Bill Weinberg, on the hard left's strange soft-spot for Putin:
With many Democrats denying the legitimacy of Trump’s presidency on the basis of evident Russian manipulation of the election, it is a bitter irony that the most popular “progressive” voices are rushing to exonerate Moscow of meddling. Glenn Greenwald, Matt Taibbi, and Jeremy Scahill are among those effectively seeking to exculpate Vladimir Putin, demanding the CIA show its “evidence,” as if this—and not preparing to resist Trump—were the urgent priority. It also ignores the reality that Trump’s toeing of the Moscow line on Syria, Ukraine, and NATO (not to mention his fawning praise of Putin) strongly points to a quid pro quo....
What explains this sinister convergence of the supposed “left” and the Trump-Putin right? Three explanations come to mind—and they each reveal very muddled and dangerous thinking.
The first is enemy-of-my-enemy thinking, the notion that we must support any side opposing or opposed by the United States at a given moment. This is always an error—it has led “leftists” into such criminally idiotic positions as denying the Bosnia genocide. It makes no sense, whatsoever, in the current context. The United States has not really opposed Assad (with more than increasingly equivocal words), and Trump is no longer an “outsider,” but the U.S. president—openly calling for complete betrayal of the Syrian rebels and giving Putin a free hand in Ukraine.
The second is a Cold War-nostalgist Russophilia that yearns for the days when Moscow claimed to lead world socialism. But, this too gets the political context nearly backwards. If slavish adherence to the Moscow line was an error even back then, it is far less forgivable today. Putin’s nascent dictatorship is far closer to fascism than to communism. Russia’s brave and lonely anti-war dissidents are persecuted, along with feminists and members of the LGBTQ community. The Duma has just passed legislation decriminalizing domestic violence.
The third is the most sinister, and compelling, explanation: the emergence of what is called a “Red-Brown” politics in Europe—namely collaboration between the left and fascists against the West. Nearly eighty years after the Hitler-Stalin Pact, elements of the left are again making peace with fascism. It takes but the most cursory grasp of history to understand what a grave error this is. The Hitler-Stalin Pact did not work out too well, as the German dictator betrayed his Russian counterpart with a surprise invasion of the Soviet Union in June 1941. However oleaginous Donald and Vladimir may be at the moment, it is easy to imagine the new American demagogue deciding to turn Moscow into a nuclear crater, because Putin made an unflattering comment about the size of his fingers.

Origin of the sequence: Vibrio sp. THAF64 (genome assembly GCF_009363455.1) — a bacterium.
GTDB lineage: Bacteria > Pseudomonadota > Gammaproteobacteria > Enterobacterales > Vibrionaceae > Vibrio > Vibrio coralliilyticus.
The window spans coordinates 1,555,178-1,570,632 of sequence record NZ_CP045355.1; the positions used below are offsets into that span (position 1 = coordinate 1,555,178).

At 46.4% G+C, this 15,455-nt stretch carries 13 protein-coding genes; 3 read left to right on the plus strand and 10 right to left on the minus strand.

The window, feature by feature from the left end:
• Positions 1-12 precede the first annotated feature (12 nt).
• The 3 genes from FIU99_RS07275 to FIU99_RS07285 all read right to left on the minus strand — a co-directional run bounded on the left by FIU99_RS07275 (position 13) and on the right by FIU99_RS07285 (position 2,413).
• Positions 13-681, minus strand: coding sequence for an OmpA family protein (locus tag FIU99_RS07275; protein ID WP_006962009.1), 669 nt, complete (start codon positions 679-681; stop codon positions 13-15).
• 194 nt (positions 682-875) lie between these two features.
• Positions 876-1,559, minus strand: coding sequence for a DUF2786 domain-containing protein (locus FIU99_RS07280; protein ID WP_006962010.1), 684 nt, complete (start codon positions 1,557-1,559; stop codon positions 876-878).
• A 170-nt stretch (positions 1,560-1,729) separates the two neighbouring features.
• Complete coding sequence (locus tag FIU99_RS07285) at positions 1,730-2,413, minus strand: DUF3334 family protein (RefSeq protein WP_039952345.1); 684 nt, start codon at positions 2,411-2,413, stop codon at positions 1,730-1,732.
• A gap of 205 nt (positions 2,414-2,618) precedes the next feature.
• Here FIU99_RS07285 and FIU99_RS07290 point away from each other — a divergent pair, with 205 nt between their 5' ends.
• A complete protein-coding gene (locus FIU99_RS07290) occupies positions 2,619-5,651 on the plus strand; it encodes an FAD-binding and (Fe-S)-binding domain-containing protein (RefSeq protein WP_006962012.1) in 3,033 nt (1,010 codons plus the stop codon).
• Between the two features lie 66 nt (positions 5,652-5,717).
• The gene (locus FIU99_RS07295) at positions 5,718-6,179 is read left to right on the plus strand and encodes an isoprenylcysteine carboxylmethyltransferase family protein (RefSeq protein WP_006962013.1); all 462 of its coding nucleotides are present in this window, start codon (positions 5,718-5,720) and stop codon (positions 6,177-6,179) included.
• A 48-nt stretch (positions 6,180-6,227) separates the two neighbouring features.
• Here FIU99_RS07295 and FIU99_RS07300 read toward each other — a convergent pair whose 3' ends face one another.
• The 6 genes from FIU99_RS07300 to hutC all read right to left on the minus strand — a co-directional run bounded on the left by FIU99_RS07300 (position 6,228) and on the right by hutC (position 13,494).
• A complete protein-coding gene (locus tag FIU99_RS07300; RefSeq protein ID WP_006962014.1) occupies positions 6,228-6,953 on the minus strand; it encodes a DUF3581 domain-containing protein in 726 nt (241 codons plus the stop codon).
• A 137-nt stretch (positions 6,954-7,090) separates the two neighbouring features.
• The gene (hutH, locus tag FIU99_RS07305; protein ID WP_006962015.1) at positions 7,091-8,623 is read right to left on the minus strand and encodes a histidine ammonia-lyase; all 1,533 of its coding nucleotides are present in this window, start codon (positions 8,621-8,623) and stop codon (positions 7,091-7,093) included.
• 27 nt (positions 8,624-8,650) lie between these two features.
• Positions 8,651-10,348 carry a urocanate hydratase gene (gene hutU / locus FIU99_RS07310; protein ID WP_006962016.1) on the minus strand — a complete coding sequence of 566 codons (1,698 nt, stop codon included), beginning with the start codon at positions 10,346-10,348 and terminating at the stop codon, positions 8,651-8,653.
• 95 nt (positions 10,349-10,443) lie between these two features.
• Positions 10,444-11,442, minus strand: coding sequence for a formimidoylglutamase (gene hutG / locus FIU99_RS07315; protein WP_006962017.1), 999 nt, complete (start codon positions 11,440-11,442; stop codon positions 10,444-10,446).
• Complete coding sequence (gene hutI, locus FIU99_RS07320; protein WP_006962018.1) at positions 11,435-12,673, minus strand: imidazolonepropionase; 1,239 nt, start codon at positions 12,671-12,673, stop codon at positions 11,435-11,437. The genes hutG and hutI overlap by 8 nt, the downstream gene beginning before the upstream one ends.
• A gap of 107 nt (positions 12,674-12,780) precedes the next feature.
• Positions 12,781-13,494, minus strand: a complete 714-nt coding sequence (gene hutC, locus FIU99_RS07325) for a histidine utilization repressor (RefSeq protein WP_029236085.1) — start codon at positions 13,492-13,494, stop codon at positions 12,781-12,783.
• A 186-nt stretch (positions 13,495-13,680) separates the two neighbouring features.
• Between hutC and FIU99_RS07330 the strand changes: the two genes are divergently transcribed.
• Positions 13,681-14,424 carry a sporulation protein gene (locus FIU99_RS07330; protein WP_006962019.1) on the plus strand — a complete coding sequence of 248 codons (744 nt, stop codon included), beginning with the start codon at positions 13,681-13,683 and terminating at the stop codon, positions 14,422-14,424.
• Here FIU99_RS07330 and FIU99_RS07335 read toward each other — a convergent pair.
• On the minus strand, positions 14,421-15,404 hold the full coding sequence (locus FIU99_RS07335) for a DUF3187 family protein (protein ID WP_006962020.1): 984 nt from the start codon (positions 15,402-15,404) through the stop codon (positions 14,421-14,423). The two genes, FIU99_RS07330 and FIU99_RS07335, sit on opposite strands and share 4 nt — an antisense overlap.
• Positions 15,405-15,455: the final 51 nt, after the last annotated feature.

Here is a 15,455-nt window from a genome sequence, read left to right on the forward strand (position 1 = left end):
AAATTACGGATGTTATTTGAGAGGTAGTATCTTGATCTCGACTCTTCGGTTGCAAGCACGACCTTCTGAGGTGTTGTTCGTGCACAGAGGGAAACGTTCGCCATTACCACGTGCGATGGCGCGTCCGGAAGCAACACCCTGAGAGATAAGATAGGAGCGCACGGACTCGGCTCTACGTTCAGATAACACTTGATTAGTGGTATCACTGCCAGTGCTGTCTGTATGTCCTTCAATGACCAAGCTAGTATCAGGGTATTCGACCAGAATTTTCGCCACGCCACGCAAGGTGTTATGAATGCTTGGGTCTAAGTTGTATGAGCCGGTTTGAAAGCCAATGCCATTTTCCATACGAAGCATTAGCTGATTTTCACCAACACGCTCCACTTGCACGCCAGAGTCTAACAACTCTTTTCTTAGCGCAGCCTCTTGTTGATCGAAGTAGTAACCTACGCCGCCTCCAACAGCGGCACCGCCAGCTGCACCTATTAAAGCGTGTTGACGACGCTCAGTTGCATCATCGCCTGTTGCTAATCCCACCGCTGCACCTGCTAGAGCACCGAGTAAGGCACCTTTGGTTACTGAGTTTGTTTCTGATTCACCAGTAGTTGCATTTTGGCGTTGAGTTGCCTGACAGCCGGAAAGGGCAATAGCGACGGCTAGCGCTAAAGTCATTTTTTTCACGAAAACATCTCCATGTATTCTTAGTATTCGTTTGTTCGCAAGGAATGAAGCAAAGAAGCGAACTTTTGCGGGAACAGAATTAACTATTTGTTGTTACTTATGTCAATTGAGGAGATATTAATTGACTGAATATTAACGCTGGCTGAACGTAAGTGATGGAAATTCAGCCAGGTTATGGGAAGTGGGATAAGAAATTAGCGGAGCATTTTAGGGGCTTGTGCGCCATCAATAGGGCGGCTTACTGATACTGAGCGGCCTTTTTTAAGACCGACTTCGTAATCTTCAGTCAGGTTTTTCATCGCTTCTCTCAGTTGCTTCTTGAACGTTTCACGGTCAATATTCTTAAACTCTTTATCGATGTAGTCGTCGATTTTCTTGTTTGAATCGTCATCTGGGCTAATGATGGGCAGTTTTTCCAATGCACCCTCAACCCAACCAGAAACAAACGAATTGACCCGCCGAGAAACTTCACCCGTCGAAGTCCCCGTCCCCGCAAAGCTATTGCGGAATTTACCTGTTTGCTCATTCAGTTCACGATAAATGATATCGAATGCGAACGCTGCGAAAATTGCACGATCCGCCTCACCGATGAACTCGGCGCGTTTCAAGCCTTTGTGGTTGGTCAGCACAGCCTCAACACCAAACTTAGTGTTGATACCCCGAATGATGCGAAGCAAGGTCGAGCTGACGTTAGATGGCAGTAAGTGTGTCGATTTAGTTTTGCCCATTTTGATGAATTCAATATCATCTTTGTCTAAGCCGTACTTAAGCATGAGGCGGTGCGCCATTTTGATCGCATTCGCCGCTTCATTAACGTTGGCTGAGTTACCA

There are a few tendencies long at work on the left that make it vulnerable to Red-Brown politics. One is the idea that the liberals are the “real” enemy because they are more insidious than the hard right, and lull the masses into complacency—always a fashionable posture of hard-left machismo. Another is that, after the Iraq disaster, fear of “neocons” has driven much of the left into hands of paleocons (that faction of the policy elite that prefers “stability” under authoritarian regimes) and even the neo-fascists with which they overlap. It is no surprise, for example, that that soft-on-fascism Pat Buchanan, reigning patriarch of paleoconservatism, currently has a piece on his website asking, “Is Putin One of Us?” Pat praises the Russian strongman for his “moral clarity” in opposing the decadence of the West.
This backlash against the neocons and their hubristic dreams of Washington-directed “regime change,” has led to an ironic “leftist” suspicion of authentic revolution. In Iran in 2009, as in Serbia in 2000 and Ukraine in 2014, and even in Egypt in 2011, many “leftists” in the West saw only Washington conspiracies in popular revolutions to bring down oppressive regimes. While people across the Arab world put their lives on the line under the slogan “the people want the fall of the regime,” self-declared progressives in the West only saw “regime change.”
We can only hope that a taste of actual authoritarian rule in Trump’s America will serve to shake some leftists out of their enthusiasm for dictators.
The curious leftist denial of Russian involvement in the election, or indeed of any Russian malevolence, can be seen in the comments to this Guardian CiF piece earlier this week by Hillary's campaign manager Robby Mook, about Putin's anti-Western agenda. What hacking? Where's the proof? And anyway the US is always interfering in other countries....
Also...David Corn - The Mysterious Disappearance of the Biggest Scandal in Washington - why aren't we hearing more about what is, surely, the worst election-related scandal since Watergate?